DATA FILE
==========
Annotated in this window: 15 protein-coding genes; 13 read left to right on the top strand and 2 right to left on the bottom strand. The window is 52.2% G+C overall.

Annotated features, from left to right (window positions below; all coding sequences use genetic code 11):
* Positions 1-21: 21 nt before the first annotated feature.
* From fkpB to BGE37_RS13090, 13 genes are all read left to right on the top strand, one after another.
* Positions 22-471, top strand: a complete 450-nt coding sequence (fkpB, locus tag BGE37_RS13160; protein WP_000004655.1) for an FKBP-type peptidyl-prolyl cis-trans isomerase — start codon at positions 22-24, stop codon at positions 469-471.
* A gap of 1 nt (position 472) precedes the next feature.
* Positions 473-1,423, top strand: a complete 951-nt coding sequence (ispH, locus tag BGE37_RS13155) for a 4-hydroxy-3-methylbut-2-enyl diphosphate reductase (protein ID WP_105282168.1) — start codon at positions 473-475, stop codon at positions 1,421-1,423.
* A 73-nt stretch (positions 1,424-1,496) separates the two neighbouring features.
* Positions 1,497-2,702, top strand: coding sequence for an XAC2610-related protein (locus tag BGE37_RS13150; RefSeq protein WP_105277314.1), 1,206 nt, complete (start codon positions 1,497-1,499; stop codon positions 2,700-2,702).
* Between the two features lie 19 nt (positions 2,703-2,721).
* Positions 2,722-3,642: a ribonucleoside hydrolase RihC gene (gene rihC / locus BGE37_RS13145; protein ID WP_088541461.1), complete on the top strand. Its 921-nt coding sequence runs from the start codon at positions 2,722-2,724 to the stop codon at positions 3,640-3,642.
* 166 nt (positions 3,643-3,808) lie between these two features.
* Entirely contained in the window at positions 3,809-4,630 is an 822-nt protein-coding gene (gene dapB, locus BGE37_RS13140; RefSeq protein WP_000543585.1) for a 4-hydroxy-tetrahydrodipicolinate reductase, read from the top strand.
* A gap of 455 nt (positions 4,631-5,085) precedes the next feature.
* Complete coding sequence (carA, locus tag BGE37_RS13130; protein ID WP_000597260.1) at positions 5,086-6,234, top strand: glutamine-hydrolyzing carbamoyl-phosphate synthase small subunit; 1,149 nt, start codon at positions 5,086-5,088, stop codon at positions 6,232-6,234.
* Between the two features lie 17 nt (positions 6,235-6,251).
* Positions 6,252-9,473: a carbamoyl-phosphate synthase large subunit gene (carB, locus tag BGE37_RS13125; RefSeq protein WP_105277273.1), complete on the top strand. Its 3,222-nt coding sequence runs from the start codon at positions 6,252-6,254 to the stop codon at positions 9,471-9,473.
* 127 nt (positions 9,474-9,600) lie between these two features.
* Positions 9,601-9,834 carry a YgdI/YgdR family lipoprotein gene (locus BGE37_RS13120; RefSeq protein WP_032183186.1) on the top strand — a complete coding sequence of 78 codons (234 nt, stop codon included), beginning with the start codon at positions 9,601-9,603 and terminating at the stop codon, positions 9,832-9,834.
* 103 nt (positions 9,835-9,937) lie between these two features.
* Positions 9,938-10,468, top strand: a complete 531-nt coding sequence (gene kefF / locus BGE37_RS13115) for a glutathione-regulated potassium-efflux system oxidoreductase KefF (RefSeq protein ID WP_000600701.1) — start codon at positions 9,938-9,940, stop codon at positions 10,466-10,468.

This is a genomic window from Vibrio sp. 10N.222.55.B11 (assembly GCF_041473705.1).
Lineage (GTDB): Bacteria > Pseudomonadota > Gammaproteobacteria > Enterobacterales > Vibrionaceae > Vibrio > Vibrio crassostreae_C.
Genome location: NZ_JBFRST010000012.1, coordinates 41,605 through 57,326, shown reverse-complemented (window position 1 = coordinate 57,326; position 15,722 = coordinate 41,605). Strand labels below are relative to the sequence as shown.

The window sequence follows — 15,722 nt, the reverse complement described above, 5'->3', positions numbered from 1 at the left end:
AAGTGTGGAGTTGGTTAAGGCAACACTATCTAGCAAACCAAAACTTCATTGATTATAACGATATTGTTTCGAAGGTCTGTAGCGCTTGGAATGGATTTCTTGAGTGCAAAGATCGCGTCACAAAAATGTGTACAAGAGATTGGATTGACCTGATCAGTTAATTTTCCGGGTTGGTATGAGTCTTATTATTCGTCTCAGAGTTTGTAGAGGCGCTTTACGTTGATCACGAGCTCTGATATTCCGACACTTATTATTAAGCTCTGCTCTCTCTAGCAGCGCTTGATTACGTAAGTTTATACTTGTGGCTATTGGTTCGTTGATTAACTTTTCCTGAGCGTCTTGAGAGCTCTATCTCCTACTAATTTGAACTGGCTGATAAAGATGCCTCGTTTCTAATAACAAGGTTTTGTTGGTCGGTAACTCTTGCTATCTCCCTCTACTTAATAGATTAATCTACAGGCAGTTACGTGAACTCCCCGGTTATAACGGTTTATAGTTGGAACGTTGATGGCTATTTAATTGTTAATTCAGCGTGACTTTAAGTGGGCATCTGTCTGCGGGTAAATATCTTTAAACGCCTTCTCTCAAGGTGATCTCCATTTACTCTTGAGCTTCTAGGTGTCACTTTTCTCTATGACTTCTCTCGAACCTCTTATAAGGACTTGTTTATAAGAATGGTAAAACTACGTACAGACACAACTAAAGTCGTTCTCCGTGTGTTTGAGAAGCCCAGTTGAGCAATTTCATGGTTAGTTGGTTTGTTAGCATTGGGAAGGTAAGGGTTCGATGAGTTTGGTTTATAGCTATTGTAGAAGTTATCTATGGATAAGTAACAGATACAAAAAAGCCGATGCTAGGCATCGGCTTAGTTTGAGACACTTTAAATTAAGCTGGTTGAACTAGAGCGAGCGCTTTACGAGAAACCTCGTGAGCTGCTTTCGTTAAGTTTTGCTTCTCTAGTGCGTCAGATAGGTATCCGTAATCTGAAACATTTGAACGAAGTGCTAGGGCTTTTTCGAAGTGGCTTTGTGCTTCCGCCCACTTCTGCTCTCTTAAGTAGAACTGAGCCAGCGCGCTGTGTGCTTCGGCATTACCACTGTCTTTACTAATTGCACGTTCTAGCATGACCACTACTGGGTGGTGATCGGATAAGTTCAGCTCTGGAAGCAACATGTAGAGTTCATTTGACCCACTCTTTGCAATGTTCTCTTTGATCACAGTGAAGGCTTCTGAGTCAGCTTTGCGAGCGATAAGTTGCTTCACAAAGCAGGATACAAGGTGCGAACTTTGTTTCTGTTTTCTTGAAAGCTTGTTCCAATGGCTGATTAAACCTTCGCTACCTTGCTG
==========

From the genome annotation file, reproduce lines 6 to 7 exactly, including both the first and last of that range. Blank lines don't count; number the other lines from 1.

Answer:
* A gap of 1 nt (position 472) precedes the next feature.
* Positions 473-1,423, top strand: a complete 951-nt coding sequence (ispH, locus tag BGE37_RS13155) for a 4-hydroxy-3-methylbut-2-enyl diphosphate reductase (protein ID WP_105282168.1) — start codon at positions 473-475, stop codon at positions 1,421-1,423.